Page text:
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Richard's Visit to "On Rye" in DC

by Richard Blackman

    

Visited “On Rye” today for lunch, a new Washington DC counter deli a block from Gallery Place Metro. On the whole it was a great experience and I’d definitely recommend.  Four of us, not my usual deli cohorts, but three able substitutes. (You can also read my review of delis, and my review of top foods to try before you die.)  We ordered one CB, one Pastrami, one Pastrami Reuben, one Pastrami bacon sandwich (not pastrami and bacon, but pastrami bacon) three “healthy” (no egg or cream) egg cream sodas and potato salad and three babka ice cream sandwiches.  Everything got high marks.  They brine the pastrami there.

    

As we walked in we met Adam, the GM who had been the GM at Wagshalls market and comes from a deli family.
  Remarkably, he remembered me from my visit to Wagshalls over a year ago. Behind him was the young owner.  She did well in finding the experienced deli-man Adam to run the shop.

     At 11:40 am Thursday, folks were just starting to come in.  We ordered at the counter then found one of approximately 20 tables to sit.  The wall was neatly decorated with “deli” items and books, including, “Save the Deli,” “Second Avenue Recipes” and “Mile End,” in deference to the deli-theme.  Also on the wall were displays of deli mustard, Dr. Browns and other items.  I put a dent in their display when I asked to take home a bottle of their excellent “Kosciusko” deli mustard. 

     The pastrami was moist and tasty, corned beef a tad tough but also tasty. The pastrami, although not Katz’s (NYC), was probably the best I’ve had in the DC area.   Ed rated the bacon pastrami his favorite; he said they hit it out of the park.  Mike gave the reuben top marks.  Steve, the millennial, seemed to like everything and was quite pleased to be able to take home the leftover half cb/half pastrami sandwich which we couldn’t finish. We all considered the sandwiches to be the perfect size.  Filling, so we could all finish, but not stuff ourselves.  Some folks on the web had complained about the high prices $13 and $14 for the sandwiches given their size.  I’d rather order this size for $13  than the Carnegie Deli $20 overstuffed sandwich.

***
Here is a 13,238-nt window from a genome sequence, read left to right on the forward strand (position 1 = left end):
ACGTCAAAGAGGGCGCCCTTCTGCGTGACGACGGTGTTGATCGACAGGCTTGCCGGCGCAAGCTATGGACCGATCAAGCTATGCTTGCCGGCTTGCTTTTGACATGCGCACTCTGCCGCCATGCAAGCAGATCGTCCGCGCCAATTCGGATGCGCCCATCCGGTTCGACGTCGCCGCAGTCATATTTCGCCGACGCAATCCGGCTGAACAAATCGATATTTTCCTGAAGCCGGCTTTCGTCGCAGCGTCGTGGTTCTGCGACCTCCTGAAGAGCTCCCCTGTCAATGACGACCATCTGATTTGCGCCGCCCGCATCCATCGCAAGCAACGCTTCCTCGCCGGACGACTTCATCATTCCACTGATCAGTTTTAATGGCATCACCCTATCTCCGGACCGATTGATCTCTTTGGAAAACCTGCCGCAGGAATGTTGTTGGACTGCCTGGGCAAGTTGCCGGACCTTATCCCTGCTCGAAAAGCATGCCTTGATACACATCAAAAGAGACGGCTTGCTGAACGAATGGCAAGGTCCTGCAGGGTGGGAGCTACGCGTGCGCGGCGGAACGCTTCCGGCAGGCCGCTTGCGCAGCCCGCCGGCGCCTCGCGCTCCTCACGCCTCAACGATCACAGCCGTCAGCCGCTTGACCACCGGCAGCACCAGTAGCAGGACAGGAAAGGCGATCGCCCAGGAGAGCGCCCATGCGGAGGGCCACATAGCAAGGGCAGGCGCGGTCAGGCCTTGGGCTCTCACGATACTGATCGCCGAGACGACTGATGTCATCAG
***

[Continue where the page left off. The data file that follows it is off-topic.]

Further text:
From Ed, “I think it’s important to mention the cooking method. The Sous vide method of cooking is relatively new…. and made the beef perfectly cooked.   Adam even commented how impressed he was by the technique.  The meat itself wasn’t overly salted and that coupled with some of the best DC bread was really a treat. In fact neither was the pickle – to me the lack of salt was a pleasant surprise.  Sometimes a deli sandwich is nothing more than a “salt-lick”  But this meat had true flavor!” 

     The potato salad was some of the best I’ve had (in my 45+ deli visits), and ranked at the top with Goodmans NJ deli.  The egg creams hit the spot and were good if not “wow” worthy.  Same for the pickles. The Babka sandwiches – our favorite was the pumpkin, unfortunately only seasonal.  We would have liked them more had we not just had full meals.

    
The atmosphere was cheery, the GM Adam seemed to enjoy bantering with the customers, checking out how things were with the customers and made it seem homey.  You can tell he loves working there.  I wasn’t crazy about the cardboard plates the food was served on, but I give them credit for being enviro-friendly. 
They do have a nice selection of vegetarian “deli” delights (the smoked beet reuben sounds yummy) but it’s hard to pass up good pastrami.